Erasmus+ report from Porto


You know when students come back from Erasmus full of impressions and acknowledge it was the best experience of their life? Well, we’ve only been on mobility for less than two months and we can agree that coming here is definitely one of our best decisions ever.

As for the university, the building itself does not reveal much from the outside, but the facilities it has are really diverse. For example, music courses are offered at the music faculty, which is new and contains very high-quality and modern equipment, just as art courses are taught in the atelier. Thus, students do not have to finance the materials needed for the lesson themselves. As was the case in Osijek until recently, the Faculty of Kinesiology is in the same building as basic education, which means that it has a large gym adequately equipped for various activities such as rollerblading, climbing, volleyball, basketball, tennis, cycling… and when the weather is good, as part of the lessons, we go skiing, hiking or surfing.

In class, notebooks and whiteboards are a thing of the past, work is done exclusively on laptops, tablets, or iPads, with a BYOD (bring your own device) policy.

The following are a few culture shocks we experienced, related to the university. The first and most impressive shock is definitely the “Praxe” culture. These are the students who dress in a different color every year, and in the last one (when they celebrate the end of college) they wear black, cover themselves with a blanket hey use as a cloak, and wear high-heeled shoes. What makes them different are the daily rituals they perform, so you can often see them lying down, yelling, doing squats, or smearing their faces with flour on the streets of Portugal. Sometimes these rituals are really extreme and cause fear in passers-by! Another cultural shock is the extraordinarily friendly relationship between students and professors – sometimes they kiss when entering the classrooms, they have lunch together in the canteen, during lectures both students and professors sometimes use bad words and it’s completely normal! Due to their maximal carefree behavior, we experienced that the professor did not show up for the exam without a single word of apology. Their mentality is such that they do not judge or pay attention to the clothes that the students or professors wear, nor is there any kind of dress code. Sometimes the college corridors are like a real fashion show. What disappointed us is that many young people do not understand a single word of English. In the beginning, it was really difficult for us because no one at the college could understand us or help us, not even the school staff. If the professors speak English during class, the other Portuguese students don’t understand what they are talking about, so a problem arises. Another disappointment is the food in the canteen – we realized that Slavonian meat is the best in the world, there is no such thing as good coffee in Portugal, cappuccino is milk with chocolate crumbs, no spice can beat Vegeta + we never want to eat rice again. Maybe the Portuguese people are so good-looking because they eat a lot of fish and olive oil, or maybe because they have P.E. twice a week for 2 and a half hours. Anyway, we’re enjoying it here, traveling, hanging out with people from all over the world and drinking really cheap booze! We are already afraid of the very thought of returning home and everything that awaits us.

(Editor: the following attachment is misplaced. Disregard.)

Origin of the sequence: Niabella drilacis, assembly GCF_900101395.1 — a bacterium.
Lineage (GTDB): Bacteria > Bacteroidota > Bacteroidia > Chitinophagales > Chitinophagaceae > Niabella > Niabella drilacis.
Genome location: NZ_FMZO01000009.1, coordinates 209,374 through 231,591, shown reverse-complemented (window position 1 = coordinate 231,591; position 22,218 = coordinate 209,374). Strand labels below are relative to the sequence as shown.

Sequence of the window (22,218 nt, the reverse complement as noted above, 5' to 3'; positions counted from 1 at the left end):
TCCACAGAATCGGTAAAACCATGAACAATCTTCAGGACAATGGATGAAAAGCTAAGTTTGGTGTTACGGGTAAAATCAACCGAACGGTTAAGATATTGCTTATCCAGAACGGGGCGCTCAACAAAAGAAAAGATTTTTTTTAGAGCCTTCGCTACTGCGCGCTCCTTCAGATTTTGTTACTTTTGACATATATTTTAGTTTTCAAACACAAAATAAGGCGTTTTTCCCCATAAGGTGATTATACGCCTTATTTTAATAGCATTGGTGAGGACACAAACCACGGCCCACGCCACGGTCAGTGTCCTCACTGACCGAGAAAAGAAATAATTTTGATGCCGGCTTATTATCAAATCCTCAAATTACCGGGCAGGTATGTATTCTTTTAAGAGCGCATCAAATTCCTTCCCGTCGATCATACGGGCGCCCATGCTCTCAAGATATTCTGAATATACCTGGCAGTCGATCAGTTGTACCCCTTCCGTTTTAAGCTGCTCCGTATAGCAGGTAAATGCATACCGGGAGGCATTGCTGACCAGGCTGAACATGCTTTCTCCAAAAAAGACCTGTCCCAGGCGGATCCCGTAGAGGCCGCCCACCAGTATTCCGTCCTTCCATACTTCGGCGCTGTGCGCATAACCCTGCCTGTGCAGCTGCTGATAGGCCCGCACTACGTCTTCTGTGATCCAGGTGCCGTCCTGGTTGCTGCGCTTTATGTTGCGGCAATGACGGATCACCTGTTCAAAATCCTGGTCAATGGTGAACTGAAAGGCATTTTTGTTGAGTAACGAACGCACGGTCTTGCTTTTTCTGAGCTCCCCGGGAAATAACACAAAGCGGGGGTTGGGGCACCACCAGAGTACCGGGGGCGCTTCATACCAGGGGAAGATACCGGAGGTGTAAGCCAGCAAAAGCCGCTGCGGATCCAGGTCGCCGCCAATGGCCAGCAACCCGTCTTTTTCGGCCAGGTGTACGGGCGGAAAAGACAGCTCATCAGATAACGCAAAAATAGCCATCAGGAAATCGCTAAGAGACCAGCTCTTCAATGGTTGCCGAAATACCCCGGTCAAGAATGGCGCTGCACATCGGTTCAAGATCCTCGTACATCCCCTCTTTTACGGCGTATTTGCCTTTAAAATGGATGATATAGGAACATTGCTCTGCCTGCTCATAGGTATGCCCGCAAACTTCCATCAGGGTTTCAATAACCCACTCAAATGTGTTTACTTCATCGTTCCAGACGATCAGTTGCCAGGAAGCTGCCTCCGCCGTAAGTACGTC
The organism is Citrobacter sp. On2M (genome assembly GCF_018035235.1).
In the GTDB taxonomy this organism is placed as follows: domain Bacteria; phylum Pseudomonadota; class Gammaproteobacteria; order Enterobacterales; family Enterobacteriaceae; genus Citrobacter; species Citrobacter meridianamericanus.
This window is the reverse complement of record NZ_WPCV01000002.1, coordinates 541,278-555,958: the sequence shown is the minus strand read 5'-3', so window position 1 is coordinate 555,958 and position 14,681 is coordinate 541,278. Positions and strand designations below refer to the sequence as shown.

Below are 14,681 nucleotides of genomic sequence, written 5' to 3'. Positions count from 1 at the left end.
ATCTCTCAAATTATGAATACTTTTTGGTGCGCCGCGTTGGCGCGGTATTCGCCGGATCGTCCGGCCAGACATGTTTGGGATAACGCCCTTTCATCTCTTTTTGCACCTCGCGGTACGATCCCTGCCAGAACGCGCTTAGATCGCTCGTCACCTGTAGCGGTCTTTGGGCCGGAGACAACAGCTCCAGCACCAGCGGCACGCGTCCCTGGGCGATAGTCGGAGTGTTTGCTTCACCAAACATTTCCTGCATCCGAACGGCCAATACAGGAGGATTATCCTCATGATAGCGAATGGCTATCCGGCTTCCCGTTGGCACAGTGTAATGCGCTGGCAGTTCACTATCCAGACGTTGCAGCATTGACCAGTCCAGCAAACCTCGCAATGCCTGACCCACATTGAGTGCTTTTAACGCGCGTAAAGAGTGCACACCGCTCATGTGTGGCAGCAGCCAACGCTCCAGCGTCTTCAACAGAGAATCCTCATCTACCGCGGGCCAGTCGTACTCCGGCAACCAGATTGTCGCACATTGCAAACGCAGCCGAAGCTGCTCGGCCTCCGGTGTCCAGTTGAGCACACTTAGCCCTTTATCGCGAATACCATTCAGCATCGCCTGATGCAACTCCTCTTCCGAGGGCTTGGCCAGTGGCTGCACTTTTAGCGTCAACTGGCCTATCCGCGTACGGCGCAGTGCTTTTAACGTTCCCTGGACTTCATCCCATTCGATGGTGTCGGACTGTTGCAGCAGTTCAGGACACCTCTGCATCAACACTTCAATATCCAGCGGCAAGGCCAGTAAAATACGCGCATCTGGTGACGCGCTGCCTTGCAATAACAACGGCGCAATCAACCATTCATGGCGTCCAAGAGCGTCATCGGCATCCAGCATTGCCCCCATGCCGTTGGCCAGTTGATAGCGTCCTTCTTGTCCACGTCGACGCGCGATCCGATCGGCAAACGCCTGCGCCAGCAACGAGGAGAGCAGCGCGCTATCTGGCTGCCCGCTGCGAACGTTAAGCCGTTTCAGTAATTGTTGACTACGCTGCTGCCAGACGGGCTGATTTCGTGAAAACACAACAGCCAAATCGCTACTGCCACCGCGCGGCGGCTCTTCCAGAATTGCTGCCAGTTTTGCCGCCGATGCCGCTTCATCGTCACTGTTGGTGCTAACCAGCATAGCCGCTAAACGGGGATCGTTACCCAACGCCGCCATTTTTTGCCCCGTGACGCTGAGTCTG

P.S. the best thing of all is that we can miss English classes 10 times! 🙂

Written by:
Petra Mandić and Tihana Ristić, Module C, year 4

Erasmus+ report by Josipa Kuterovac

Recently I applied and participated in my first Erasmus+ project. It was an international training course called “WHAT THE… SOLIDARITY?” which took place in the small town of Tuchola in Poland. I went there with my best friend and sister. It was a week full of fun experiences, gaining knowledge and unforgettable adventures. I met really interesting people from other countries: Spain, Portugal, Italy, Latvia, Greece, Denmark, Turkey and Poland. The English language was our way of connection. The main goal of the project was to familiarize the participants with Erasmus+ opportunities in the implementation of youth projects related to the promotion of solidarity and the building of international relations.

In the course of the project we learned about the values of EU solidarity, but we also worked on creating our own projects. Besides that, we played simulation games and shared experiences with other participants. In addition, we created small “families”– support groups in which we did small tasks to promote solidarity and shared reflection of what we experienced. We also visited a local school, met the students and thus actively learned about solidarity and its importance in society. When the project finished, my sister, friend and me had the opportunity to explore some other cities in Poland for 2 days so we visited Gdansk and Poznan.

This project has helped me to broaden my knowledge, gain valuable experience and become more motivated to continue working with young people. I’m looking forward to some new projects and I encourage you all to also apply because you won’t regret it. For me, next time will probably be some youth exchange.

Written by:
Josipa Kuterevac, 4th-year student of teacher studies, module C